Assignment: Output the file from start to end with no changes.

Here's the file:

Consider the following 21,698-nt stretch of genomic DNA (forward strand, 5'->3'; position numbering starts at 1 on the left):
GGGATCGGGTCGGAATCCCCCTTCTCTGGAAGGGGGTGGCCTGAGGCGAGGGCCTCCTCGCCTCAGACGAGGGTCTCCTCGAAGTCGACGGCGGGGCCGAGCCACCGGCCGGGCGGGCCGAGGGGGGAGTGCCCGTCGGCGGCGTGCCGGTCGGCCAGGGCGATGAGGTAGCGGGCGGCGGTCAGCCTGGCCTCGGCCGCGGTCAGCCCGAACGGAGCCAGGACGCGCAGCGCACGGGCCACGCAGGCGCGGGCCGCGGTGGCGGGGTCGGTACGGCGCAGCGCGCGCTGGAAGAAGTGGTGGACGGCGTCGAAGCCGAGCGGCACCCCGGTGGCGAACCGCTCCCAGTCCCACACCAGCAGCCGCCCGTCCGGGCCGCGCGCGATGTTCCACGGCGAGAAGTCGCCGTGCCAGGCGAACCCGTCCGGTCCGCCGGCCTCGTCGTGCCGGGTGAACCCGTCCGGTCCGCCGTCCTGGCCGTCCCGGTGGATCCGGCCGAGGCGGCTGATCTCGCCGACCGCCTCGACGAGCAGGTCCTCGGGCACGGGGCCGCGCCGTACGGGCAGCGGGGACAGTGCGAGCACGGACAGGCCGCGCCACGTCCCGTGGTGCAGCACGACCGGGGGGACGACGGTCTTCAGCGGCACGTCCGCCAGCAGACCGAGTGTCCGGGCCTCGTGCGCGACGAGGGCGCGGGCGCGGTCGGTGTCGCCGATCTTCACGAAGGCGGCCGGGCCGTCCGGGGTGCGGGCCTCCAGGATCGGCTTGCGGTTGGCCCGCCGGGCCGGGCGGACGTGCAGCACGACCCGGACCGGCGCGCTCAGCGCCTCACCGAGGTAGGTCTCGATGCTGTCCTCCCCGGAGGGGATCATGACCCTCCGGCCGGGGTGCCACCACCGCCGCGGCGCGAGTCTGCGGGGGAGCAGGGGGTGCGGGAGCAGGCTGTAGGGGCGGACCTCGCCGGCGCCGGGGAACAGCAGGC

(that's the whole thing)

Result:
Consider the following 21,698-nt stretch of genomic DNA (forward strand, 5'->3'; position numbering starts at 1 on the left):
GGGATCGGGTCGGAATCCCCCTTCTCTGGAAGGGGGTGGCCTGAGGCGAGGGCCTCCTCGCCTCAGACGAGGGTCTCCTCGAAGTCGACGGCGGGGCCGAGCCACCGGCCGGGCGGGCCGAGGGGGGAGTGCCCGTCGGCGGCGTGCCGGTCGGCCAGGGCGATGAGGTAGCGGGCGGCGGTCAGCCTGGCCTCGGCCGCGGTCAGCCCGAACGGAGCCAGGACGCGCAGCGCACGGGCCACGCAGGCGCGGGCCGCGGTGGCGGGGTCGGTACGGCGCAGCGCGCGCTGGAAGAAGTGGTGGACGGCGTCGAAGCCGAGCGGCACCCCGGTGGCGAACCGCTCCCAGTCCCACACCAGCAGCCGCCCGTCCGGGCCGCGCGCGATGTTCCACGGCGAGAAGTCGCCGTGCCAGGCGAACCCGTCCGGTCCGCCGGCCTCGTCGTGCCGGGTGAACCCGTCCGGTCCGCCGTCCTGGCCGTCCCGGTGGATCCGGCCGAGGCGGCTGATCTCGCCGACCGCCTCGACGAGCAGGTCCTCGGGCACGGGGCCGCGCCGTACGGGCAGCGGGGACAGTGCGAGCACGGACAGGCCGCGCCACGTCCCGTGGTGCAGCACGACCGGGGGGACGACGGTCTTCAGCGGCACGTCCGCCAGCAGACCGAGTGTCCGGGCCTCGTGCGCGACGAGGGCGCGGGCGCGGTCGGTGTCGCCGATCTTCACGAAGGCGGCCGGGCCGTCCGGGGTGCGGGCCTCCAGGATCGGCTTGCGGTTGGCCCGCCGGGCCGGGCGGACGTGCAGCACGACCCGGACCGGCGCGCTCAGCGCCTCACCGAGGTAGGTCTCGATGCTGTCCTCCCCGGAGGGGATCATGACCCTCCGGCCGGGGTGCCACCACCGCCGCGGCGCGAGTCTGCGGGGGAGCAGGGGGTGCGGGAGCAGGCTGTAGGGGCGGACCTCGCCGGCGCCGGGGAACAGCAGGC